If Louis van Gaal wants to get rid of Chris Smalling, he could not pick a better time than the January transfer window. The England international is currently public enemy number one at Old Trafford and with good reason.
However, Smalling is still considered a top player by Arsenal manager Arsene Wenger and recent reports suggest that he is ready to dip his hands into the Old Trafford bargain bucket for the second time in six months. But would Van Gaal be making a bad decision by allowing another homegrown star to join the Gunners?
Anyone with one eye on the Manchester derby would have seen the half-witted display that saw Smalling back in the dressing room, showered and suited before the halftime whistle had gone. The defender was foolishly booked for blocking Joe Hart's drop kick before sliding in recklessly on James Milner. Game over.
Manchester City only went on to win 1-0, emphasising the impact that Smalling's red card had on the game. Plenty of Manchester United fans are ready to give up on him now and the prospect of losing him in the January transfer window is a much more palatable prospect as it was in the summer.
Van Gaal himself is said to be considering the future of the former Maidstone youngster and the emergence of Tyler Blackett and Paddy McNair would have moved Smalling closer to the exit door. It was under similar circumstances that Van Gaal justified the sale of Danny Welbeck.
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The Dutchman wanted James Wilson to get more first team football and he deemed Welbeck a lost cause. It was a fair call, but Welbeck has undoubtedly strengthened their rivals as a result.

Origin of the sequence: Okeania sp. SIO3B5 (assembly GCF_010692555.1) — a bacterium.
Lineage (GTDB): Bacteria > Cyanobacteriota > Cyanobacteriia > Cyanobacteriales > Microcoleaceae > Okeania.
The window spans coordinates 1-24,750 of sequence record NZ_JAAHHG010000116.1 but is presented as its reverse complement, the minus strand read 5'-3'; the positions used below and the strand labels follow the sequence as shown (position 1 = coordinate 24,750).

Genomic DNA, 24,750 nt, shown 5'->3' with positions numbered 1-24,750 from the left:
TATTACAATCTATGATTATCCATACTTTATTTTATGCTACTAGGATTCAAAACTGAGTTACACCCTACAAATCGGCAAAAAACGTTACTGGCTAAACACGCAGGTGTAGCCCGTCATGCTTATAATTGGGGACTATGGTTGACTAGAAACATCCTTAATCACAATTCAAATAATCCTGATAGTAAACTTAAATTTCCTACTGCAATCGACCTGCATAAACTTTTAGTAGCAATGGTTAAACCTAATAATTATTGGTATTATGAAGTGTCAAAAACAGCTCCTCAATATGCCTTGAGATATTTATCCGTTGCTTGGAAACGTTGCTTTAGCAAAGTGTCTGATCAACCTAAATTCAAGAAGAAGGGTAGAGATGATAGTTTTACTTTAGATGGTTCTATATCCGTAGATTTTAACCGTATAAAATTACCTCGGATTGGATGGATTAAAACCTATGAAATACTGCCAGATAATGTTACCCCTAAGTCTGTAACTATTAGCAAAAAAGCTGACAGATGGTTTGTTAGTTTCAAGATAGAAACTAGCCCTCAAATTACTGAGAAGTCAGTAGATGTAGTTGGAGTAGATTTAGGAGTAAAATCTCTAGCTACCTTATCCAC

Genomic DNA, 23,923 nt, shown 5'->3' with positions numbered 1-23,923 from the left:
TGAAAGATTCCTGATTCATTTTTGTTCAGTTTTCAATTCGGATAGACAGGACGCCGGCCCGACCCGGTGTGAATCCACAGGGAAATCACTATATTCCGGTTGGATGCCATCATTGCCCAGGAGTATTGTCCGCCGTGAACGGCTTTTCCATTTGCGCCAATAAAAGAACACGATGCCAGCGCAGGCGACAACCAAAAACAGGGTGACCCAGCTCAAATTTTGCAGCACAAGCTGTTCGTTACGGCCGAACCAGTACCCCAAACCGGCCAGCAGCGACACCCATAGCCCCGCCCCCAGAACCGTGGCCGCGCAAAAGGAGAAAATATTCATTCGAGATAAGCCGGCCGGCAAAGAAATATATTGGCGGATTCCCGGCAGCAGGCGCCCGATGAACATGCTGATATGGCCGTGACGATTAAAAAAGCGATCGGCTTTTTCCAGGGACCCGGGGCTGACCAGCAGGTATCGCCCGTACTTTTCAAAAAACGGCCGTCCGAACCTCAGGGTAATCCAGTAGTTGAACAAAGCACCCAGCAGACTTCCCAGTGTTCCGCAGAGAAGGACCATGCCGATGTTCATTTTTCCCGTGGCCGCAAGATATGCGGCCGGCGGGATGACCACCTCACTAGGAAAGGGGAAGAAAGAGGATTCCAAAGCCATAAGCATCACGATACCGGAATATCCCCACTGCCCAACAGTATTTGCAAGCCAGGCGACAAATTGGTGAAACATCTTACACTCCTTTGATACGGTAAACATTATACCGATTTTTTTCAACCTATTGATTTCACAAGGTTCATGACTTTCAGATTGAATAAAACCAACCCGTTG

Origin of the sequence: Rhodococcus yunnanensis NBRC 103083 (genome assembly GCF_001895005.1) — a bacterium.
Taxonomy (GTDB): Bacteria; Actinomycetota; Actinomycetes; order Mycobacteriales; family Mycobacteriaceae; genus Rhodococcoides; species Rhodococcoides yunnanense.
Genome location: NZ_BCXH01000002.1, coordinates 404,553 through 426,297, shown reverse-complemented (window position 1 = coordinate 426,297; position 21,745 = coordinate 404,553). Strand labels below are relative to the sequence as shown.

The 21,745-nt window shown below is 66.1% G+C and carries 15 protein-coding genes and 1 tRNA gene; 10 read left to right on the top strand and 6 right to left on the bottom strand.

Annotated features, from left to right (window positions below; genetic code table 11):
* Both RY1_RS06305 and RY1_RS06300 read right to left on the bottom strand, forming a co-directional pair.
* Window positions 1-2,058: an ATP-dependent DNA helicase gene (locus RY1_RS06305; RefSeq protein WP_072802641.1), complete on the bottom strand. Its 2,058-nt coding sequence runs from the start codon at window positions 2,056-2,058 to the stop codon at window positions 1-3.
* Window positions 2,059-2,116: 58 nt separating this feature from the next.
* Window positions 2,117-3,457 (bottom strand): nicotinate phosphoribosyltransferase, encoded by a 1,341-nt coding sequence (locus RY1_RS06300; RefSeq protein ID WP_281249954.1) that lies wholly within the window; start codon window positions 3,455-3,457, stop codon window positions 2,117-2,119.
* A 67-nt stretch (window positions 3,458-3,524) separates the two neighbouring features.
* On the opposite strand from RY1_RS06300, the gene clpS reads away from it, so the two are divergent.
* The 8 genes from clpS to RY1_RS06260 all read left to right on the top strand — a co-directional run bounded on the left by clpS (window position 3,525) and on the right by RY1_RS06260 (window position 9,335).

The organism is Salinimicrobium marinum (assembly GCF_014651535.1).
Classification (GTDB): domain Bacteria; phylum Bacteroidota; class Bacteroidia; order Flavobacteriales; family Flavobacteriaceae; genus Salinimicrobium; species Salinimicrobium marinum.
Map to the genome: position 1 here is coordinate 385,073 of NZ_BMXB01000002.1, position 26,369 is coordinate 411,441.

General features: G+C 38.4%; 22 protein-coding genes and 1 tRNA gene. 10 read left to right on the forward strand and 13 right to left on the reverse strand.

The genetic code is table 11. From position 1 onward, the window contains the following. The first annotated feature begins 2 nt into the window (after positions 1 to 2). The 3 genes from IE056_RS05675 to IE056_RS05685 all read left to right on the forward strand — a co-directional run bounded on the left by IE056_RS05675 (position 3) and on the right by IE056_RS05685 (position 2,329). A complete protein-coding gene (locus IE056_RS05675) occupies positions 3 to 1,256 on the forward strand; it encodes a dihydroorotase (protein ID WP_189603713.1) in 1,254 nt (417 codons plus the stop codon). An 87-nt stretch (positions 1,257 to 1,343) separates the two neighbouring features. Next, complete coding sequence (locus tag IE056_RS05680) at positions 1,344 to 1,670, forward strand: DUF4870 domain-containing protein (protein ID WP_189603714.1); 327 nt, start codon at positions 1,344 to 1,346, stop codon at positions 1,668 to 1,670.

It would be a similar situation if Smalling were to swap Old Trafford for the Emirates Stadium. He may not be the most talented player in the United ranks, but he is still of enough quality to boost Arsenal's chances of securing a Champions League position, possibly at United's expense.
Too good to be sold
Like Welbeck, Smalling is too good to be sold to a team outside the top six. When Manchester United made it clear that Welbeck was for sale, the only teams capable of convincing him to leave Old Trafford were Arsenal and Tottenham, direct rivals of the Red Devils. On the other hand, like most England players, Smalling is not good enough to attract interest from abroad.
Arsenal would be in pole position to sign the £50,000-a-week star and he would fill a much-needed vacancy in Wenger's squad. He would not be an instant starter, but would be a candidate to replace Per Mertesacker once the German falls below the required standard.
And while he may not look it now, the fact remains that the 24-year-old still has the potential to become a commanding defender. Having spent the majority of his youth days at non-league side Maidstone, Smalling was always playing catch-up when he made the move to Fulham and subsequently Manchester United.
Late bloomer potential
He needs more refinement, usually brought about by a combination of excellent coaching and patience. At six foot, four inches tall, he has the stature to succeed in the Premier League and on the international stage.
If Van Gaal does not think Smalling can succeed at Old Trafford, he will need to show him the door, but selling him to Arsenal would be creating a situation where Manchester United can only lose. Arsenal are their direct rivals in the race for the also-ran spots behind Manchester City and Chelsea. Van Gaal has already helped Arsenal with Welbeck, so doing again will be as vacuous as Smalling's decision to dive in on Milner.
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